Yet another case, O.T. v. Frenchtown Elementary School Dist. Bd. of Ed., 2006 WL 3579215 (D.N.J. Dec. 11), finds that the government acted unconstitutionally in excluding a private religious speaker from a government-run program. Here, the school district was running an after-school talent show, which wasn't part of the school curriculum. The show was apparently open to all "G-rated" acts, and the context strongly suggests that the acts were seen by the audience as the performer's act, not the school's. Yet the school excluded O.T. from singing Awesome God (which I take is this song) on the grounds that the lyrics constituted religious proselytizing, and that allowing the lyrics would violate the Establishment Clause.
The court disagreed. The program, the court said, was a designated public forum for student expression; and excluding a song because it conveyed a message of advocacy for the singer's religious beliefs was viewpoint-based, and thus presumptively unconstitutional. And the court rejected the school's argument that this presumption was rebutted because allowing the song would have violated the Establishment Clause: The song would have been seen as the student's own speech, not the school's speech, and thus wouldn't be an unconstitutional endorsement of religion by the government.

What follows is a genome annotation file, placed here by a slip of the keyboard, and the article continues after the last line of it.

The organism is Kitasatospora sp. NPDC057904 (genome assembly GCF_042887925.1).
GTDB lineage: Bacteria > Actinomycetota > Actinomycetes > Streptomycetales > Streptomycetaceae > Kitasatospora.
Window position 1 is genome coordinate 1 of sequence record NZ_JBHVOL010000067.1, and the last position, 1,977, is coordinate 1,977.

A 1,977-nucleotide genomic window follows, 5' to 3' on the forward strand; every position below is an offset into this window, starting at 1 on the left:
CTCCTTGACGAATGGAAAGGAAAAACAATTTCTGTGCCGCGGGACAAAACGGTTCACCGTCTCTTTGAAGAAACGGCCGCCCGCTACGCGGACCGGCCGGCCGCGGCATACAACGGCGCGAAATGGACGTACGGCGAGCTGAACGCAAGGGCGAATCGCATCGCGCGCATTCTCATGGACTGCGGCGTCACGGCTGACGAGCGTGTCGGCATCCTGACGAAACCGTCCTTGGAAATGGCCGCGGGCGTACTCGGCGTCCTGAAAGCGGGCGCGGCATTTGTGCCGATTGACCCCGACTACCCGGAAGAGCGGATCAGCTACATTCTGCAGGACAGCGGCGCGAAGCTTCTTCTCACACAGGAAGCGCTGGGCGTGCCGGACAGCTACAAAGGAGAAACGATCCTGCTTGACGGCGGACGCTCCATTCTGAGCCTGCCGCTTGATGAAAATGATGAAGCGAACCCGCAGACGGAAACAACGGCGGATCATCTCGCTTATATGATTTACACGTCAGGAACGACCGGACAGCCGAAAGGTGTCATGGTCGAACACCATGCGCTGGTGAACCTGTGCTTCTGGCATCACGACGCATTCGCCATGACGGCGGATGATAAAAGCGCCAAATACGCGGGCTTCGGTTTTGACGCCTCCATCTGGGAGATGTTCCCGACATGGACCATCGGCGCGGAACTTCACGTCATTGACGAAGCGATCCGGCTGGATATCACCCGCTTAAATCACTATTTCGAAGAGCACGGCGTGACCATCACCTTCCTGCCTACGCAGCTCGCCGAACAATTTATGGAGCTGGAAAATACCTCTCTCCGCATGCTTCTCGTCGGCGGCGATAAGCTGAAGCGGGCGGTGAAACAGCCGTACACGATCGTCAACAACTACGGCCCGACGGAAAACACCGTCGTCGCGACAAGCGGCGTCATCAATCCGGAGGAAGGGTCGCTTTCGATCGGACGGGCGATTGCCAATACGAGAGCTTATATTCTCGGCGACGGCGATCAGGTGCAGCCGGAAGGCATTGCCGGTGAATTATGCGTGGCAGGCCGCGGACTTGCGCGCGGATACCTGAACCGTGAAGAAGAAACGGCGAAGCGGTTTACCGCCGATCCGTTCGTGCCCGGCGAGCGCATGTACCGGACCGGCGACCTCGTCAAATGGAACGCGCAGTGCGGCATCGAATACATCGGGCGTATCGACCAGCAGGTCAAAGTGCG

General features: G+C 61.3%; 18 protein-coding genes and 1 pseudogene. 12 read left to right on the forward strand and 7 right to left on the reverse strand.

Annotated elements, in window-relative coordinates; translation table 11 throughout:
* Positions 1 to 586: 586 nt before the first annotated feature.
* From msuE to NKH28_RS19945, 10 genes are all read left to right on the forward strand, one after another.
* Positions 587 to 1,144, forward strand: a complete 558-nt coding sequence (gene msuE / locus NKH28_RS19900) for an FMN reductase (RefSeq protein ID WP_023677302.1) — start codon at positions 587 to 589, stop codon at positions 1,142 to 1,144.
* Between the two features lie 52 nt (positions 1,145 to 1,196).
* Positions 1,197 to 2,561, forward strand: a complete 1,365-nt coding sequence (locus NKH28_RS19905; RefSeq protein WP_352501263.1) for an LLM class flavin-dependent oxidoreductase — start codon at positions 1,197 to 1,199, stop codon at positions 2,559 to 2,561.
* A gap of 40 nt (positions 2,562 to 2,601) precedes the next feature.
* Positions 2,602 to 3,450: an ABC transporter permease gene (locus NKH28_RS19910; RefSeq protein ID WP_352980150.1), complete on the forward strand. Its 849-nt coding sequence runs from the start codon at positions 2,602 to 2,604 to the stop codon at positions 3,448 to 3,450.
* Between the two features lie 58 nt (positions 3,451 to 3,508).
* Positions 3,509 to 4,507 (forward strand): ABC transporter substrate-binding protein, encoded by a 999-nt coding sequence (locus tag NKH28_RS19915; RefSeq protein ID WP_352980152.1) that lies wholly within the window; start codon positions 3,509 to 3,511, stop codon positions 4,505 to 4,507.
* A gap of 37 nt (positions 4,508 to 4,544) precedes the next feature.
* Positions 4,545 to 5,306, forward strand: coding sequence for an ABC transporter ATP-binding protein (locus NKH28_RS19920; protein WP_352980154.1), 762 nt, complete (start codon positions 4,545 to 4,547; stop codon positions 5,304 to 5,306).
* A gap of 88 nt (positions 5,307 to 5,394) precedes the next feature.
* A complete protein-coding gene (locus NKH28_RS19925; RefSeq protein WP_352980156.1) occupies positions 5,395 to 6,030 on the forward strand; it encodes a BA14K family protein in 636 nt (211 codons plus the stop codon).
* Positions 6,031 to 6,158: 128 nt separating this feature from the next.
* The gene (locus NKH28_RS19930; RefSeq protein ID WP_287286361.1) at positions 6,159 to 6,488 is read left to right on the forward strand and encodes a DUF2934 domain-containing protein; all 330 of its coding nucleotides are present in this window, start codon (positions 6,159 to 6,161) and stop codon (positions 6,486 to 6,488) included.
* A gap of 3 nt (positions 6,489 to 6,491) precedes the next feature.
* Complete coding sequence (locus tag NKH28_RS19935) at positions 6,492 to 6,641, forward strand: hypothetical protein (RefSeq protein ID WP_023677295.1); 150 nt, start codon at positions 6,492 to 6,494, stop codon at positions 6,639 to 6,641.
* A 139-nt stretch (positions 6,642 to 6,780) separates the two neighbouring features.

It seems to me the court got it quite right. I suspect it also seems this way to the Department of Justice and to the New Jersey ACLU, both of which filed amicus briefs on behalf of the plaintiff (here's the ACLU brief).
Thanks to Allen Asch (here, in his capacity as operator of ACLU Fights for Christians) for the pointer.